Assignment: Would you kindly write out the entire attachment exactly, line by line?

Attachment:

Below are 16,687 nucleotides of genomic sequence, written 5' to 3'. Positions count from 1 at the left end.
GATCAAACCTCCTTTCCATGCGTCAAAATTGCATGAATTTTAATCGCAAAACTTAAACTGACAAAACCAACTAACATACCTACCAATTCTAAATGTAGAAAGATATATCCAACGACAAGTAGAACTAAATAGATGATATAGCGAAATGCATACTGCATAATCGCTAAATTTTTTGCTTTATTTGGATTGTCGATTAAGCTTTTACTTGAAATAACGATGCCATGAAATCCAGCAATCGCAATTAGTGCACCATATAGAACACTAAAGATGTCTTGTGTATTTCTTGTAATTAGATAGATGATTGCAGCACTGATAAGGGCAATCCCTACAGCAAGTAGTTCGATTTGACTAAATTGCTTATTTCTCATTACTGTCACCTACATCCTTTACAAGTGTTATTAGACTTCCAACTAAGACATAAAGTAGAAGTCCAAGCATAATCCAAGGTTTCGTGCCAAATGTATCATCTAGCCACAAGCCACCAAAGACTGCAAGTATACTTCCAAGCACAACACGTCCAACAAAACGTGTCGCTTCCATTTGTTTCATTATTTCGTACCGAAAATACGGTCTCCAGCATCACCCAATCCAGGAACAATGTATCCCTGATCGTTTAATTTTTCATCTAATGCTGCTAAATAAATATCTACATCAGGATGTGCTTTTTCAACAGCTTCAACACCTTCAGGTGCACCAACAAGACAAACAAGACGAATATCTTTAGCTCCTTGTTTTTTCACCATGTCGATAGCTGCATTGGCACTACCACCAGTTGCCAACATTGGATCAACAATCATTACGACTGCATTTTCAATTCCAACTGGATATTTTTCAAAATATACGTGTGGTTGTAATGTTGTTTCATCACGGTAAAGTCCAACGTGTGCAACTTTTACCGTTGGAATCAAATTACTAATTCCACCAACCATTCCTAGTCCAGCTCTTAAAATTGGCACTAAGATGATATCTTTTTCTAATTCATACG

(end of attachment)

Below are 16,687 nucleotides of genomic sequence, written 5' to 3'. Positions count from 1 at the left end.
GATCAAACCTCCTTTCCATGCGTCAAAATTGCATGAATTTTAATCGCAAAACTTAAACTGACAAAACCAACTAACATACCTACCAATTCTAAATGTAGAAAGATATATCCAACGACAAGTAGAACTAAATAGATGATATAGCGAAATGCATACTGCATAATCGCTAAATTTTTTGCTTTATTTGGATTGTCGATTAAGCTTTTACTTGAAATAACGATGCCATGAAATCCAGCAATCGCAATTAGTGCACCATATAGAACACTAAAGATGTCTTGTGTATTTCTTGTAATTAGATAGATGATTGCAGCACTGATAAGGGCAATCCCTACAGCAAGTAGTTCGATTTGACTAAATTGCTTATTTCTCATTACTGTCACCTACATCCTTTACAAGTGTTATTAGACTTCCAACTAAGACATAAAGTAGAAGTCCAAGCATAATCCAAGGTTTCGTGCCAAATGTATCATCTAGCCACAAGCCACCAAAGACTGCAAGTATACTTCCAAGCACAACACGTCCAACAAAACGTGTCGCTTCCATTTGTTTCATTATTTCGTACCGAAAATACGGTCTCCAGCATCACCCAATCCAGGAACAATGTATCCCTGATCGTTTAATTTTTCATCTAATGCTGCTAAATAAATATCTACATCAGGATGTGCTTTTTCAACAGCTTCAACACCTTCAGGTGCACCAACAAGACAAACAAGACGAATATCTTTAGCTCCTTGTTTTTTCACCATGTCGATAGCTGCATTGGCACTACCACCAGTTGCCAACATTGGATCAACAATCATTACGACTGCATTTTCAATTCCAACTGGATATTTTTCAAAATATACGTGTGGTTGTAATGTTGTTTCATCACGGTAAAGTCCAACGTGTGCAACTTTTACCGTTGGAATCAAATTACTAATTCCACCAACCATTCCTAGTCCAGCTCTTAAAATTGGCACTAAGATGATATCTTTTTCTAATTCATACG